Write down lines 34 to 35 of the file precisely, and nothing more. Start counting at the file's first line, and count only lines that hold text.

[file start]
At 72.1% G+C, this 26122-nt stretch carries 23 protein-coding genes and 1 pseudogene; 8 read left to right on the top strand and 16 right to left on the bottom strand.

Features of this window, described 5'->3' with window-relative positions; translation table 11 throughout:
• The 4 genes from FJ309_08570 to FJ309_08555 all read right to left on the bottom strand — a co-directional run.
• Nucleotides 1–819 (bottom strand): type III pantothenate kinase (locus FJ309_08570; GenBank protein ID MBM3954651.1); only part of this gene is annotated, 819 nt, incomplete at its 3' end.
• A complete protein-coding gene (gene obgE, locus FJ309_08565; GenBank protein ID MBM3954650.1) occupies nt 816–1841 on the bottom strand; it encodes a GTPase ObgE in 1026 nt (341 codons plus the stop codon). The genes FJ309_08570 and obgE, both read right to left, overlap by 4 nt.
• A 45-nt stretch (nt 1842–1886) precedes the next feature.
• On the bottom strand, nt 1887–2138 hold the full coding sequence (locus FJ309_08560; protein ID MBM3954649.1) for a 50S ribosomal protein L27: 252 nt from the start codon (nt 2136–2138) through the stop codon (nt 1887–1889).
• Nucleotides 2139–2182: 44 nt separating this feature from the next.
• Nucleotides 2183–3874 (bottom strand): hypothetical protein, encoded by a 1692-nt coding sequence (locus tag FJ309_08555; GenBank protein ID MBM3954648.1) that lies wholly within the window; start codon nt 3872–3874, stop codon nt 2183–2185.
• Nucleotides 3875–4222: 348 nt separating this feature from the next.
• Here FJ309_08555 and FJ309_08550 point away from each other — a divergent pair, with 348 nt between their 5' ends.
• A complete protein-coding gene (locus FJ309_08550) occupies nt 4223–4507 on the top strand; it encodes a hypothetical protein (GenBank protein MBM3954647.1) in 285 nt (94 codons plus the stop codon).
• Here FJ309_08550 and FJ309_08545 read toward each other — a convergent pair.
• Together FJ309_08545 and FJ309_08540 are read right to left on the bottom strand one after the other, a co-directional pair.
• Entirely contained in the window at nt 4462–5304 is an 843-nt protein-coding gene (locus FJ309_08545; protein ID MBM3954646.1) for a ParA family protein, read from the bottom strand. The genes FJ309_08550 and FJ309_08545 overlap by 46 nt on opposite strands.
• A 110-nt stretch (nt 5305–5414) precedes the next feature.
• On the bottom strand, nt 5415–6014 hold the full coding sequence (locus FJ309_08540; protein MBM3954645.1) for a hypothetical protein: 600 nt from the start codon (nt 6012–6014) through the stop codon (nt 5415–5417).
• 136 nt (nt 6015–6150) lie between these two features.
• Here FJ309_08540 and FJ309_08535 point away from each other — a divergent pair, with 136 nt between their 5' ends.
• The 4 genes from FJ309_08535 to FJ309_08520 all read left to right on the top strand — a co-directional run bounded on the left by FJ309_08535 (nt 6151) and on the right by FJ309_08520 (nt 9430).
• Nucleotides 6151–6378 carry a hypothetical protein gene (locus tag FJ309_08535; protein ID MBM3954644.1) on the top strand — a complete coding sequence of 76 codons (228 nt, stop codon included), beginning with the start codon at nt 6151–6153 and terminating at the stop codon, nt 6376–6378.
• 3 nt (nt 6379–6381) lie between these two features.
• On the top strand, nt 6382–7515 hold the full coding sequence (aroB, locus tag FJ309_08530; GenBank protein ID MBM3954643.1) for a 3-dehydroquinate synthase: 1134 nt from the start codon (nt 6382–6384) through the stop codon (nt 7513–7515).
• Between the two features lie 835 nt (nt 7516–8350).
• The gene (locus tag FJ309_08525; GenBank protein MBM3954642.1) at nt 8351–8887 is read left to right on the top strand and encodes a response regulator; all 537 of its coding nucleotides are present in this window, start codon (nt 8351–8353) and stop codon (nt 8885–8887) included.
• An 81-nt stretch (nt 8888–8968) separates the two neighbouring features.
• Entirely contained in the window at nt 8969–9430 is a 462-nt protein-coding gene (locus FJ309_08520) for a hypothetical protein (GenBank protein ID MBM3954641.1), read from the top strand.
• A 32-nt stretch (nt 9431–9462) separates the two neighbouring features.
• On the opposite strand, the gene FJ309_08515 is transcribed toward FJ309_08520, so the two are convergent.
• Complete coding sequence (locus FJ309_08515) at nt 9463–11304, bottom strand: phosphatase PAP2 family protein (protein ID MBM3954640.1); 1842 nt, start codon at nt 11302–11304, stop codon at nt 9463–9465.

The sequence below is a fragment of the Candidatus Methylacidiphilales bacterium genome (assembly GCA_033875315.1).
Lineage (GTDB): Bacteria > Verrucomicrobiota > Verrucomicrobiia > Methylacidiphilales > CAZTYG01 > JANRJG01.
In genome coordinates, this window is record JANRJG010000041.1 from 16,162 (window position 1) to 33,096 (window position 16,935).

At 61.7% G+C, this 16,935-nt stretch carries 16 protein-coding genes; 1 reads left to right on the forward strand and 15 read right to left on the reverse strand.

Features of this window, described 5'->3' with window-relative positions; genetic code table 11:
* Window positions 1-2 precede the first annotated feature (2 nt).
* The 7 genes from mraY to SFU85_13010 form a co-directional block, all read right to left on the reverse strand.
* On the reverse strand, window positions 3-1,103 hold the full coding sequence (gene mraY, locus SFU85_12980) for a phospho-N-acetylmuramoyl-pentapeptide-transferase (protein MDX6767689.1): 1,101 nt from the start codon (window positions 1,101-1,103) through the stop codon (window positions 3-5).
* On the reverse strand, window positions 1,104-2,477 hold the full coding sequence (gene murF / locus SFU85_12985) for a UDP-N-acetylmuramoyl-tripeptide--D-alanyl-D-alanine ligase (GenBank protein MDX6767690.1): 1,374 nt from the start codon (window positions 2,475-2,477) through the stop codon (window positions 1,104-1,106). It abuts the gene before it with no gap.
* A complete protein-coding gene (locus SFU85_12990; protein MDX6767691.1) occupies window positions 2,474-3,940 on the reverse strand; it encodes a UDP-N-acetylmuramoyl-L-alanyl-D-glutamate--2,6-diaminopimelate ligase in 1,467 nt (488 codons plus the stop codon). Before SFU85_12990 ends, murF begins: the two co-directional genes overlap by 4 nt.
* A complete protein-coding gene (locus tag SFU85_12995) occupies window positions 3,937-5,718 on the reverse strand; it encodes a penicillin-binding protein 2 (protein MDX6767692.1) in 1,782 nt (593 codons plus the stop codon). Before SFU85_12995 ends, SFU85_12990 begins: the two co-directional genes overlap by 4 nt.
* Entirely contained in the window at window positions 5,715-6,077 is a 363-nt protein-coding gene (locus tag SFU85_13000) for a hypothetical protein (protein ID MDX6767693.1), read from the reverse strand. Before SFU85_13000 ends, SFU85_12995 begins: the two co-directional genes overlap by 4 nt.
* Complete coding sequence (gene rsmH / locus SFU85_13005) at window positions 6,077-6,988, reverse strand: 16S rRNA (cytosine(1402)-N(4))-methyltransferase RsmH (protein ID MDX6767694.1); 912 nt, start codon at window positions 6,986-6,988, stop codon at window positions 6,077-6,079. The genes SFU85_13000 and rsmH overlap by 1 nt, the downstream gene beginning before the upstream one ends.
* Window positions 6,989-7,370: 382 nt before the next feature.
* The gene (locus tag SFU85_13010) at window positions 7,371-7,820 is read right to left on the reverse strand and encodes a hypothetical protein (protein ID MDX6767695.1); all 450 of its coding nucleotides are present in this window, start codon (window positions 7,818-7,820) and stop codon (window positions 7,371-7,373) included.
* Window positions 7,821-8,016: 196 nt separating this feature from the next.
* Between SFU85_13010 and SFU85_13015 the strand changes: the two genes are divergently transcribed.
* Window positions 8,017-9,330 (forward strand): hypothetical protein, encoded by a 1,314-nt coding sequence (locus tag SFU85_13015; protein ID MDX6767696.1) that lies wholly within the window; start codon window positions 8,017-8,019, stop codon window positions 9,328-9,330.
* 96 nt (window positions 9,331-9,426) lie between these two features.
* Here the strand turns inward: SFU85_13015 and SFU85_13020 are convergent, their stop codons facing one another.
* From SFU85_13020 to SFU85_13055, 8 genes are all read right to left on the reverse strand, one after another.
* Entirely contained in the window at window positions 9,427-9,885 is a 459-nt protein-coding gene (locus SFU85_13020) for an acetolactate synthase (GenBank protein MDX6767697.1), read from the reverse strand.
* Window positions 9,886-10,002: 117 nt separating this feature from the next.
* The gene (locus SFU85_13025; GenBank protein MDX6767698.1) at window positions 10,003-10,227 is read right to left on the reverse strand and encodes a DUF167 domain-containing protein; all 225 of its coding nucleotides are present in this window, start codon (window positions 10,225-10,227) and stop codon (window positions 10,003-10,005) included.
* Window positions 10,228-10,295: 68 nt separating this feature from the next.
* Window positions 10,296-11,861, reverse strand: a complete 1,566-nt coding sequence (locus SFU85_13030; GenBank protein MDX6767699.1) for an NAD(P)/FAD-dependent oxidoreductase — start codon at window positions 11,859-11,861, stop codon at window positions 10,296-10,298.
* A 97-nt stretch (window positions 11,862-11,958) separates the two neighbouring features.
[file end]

At 61.7% G+C, this 16,935-nt stretch carries 16 protein-coding genes; 1 reads left to right on the forward strand and 15 read right to left on the reverse strand.

Features of this window, described 5'->3' with window-relative positions; genetic code table 11: